Space Qualified Enabling & Commercial Off The Shelf Technologies (COTS)

Access to space and In-Space/On-Orbit opportunities require enabling technologies such as robotics, automation and digital engineering to make opportunities commercially viable and attractive to international end users. Moreover, the introduction of and development of COTS technology will make the UK’s exploitation and commercialisation of Low Earth Orbit more accessible.

Currently the barrier to entry from non-space sector organisations with appropriate capability is high with little incentive to divert from their core businesses, which are flourishing. Access to, and engagement with, these non-space organisations will be a critical success factor.

There are also other technical issues associated with our current technologies and manufacturing processes, which need to be addressed. Challenges include things such as lightweighting, cost of development, and new technologies to improve reliability and safety through production scale up. Progress in these areas will create a step change in the sector growth making the UK a first class space economy, capable of attracting significant Foreign Direct Investment and providing socially responsible and ethical leadership for the sustainable use of Space.

Supply Chain Expansion and Resilience

The upstream supply chain is also unsegmented, made up of a small number of niche manufacturing companies meaning that it lacks resilience. Yet the UK does have a substantive manufacturing capability that, with the right support, can be pivoted to help drive the space sector. It is here that the MTC is best placed to add value to UK PLC, helping to provide and enable the technologies and product standards that could see the translation of knowledge to the sector.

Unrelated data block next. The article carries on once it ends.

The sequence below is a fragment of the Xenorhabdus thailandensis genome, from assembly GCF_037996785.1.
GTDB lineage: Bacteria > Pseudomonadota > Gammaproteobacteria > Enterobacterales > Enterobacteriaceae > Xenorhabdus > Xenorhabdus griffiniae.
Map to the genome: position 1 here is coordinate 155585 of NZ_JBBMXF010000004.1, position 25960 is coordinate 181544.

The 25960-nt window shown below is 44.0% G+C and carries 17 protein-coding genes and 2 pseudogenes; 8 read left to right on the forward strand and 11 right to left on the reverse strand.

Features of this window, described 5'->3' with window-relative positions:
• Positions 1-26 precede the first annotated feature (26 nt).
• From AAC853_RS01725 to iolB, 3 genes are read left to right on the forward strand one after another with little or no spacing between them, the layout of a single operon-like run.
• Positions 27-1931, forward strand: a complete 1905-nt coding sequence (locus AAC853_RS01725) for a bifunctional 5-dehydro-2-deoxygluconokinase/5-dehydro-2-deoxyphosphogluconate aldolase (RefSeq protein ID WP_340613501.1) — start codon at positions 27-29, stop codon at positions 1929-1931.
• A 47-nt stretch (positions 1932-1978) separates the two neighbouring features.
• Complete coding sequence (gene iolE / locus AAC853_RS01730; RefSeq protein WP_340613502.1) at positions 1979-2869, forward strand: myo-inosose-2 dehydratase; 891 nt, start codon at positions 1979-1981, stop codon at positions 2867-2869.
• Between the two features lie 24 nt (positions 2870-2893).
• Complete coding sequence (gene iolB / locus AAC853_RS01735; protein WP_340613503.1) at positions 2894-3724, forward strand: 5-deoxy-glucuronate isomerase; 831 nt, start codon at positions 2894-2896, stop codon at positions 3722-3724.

International Collaboration

Space is an inherently global activity and whilst the sector is keen to collaborate internationally, it is often challenging to find funding sources that support bi and multi-lateral development of this nature. Furthermore, variations in policy and regulation create barriers to collaboration particularly with regard to Manufacturing, Launch and operations. For the UK to remain relevant and hold a leadership position Government activity to refresh outdated policies and regulations around manufacturing, testing, debris management and export to align with ally nations and enable international engagements. Partners such as Japan, Australia and Canada are key countries with significant alignment to UK aspirations where an equitable benefit is likely.

2         Critical Success Factors: Big Ideas to enable Big Growth

2.1       Space Sustainability

The creation of a space-based circular economy is an opportunity for the UK to show its commitment to being an ethical and sustainable global space power. Space debris is a growing and underserviced global problem, presenting a risk to critical infrastructure, posing legal and insurance issues and with operators failing to make use of the residual value of stranded assets.

 

Development of an In-Space reprocessing and recycling facility would expand the opportunity to exploit the UK’s current strengths such as in robotics and digital engineering, which can support remote operations in the future. Government investment is required to de-risk ambitious launches and salvage operations to trial active debris removal and end of life services technologies, to better reuse and repurpose materials and components. This also requires change to international regulatory standards, agreements and legal frameworks to set guidelines for ownership and salvage of inactive space assets and debris that are currently out of date.